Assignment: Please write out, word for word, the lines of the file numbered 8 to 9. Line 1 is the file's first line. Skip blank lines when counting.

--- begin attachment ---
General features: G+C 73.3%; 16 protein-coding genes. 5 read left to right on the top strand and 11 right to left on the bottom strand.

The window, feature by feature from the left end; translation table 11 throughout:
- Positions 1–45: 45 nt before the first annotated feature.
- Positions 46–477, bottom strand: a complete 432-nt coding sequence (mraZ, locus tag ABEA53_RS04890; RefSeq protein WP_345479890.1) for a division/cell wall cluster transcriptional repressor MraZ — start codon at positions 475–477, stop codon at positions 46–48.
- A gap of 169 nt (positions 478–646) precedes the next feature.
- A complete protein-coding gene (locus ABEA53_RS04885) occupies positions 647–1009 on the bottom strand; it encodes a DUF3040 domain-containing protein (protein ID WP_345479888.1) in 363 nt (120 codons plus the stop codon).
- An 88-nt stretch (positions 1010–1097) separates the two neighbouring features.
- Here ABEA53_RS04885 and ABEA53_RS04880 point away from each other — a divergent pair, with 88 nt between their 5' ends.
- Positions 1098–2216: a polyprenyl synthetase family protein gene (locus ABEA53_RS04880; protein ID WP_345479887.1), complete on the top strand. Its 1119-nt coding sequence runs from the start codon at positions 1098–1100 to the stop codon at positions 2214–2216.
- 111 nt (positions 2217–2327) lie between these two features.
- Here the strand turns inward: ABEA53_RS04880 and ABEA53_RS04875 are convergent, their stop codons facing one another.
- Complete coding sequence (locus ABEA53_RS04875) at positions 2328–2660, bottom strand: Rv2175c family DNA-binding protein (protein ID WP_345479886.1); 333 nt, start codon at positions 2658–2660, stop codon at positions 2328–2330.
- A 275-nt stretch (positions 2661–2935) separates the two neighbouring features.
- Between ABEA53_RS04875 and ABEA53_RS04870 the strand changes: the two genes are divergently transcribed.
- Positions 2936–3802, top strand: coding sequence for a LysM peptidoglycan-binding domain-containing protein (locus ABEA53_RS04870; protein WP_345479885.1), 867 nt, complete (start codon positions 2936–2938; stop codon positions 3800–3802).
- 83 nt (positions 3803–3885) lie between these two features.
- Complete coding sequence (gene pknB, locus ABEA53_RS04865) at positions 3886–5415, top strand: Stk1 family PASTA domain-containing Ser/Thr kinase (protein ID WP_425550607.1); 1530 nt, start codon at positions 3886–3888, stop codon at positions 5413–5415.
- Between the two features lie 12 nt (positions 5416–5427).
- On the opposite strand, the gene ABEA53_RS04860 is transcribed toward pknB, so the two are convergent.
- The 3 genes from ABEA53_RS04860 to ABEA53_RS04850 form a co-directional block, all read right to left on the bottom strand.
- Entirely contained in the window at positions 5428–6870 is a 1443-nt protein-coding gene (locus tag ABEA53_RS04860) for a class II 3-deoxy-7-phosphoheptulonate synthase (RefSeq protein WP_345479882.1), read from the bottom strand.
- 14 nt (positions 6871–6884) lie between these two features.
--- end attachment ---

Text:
- Here ABEA53_RS04885 and ABEA53_RS04880 point away from each other — a divergent pair, with 88 nt between their 5' ends.
- Positions 1098–2216: a polyprenyl synthetase family protein gene (locus ABEA53_RS04880; protein ID WP_345479887.1), complete on the top strand. Its 1119-nt coding sequence runs from the start codon at positions 1098–1100 to the stop codon at positions 2214–2216.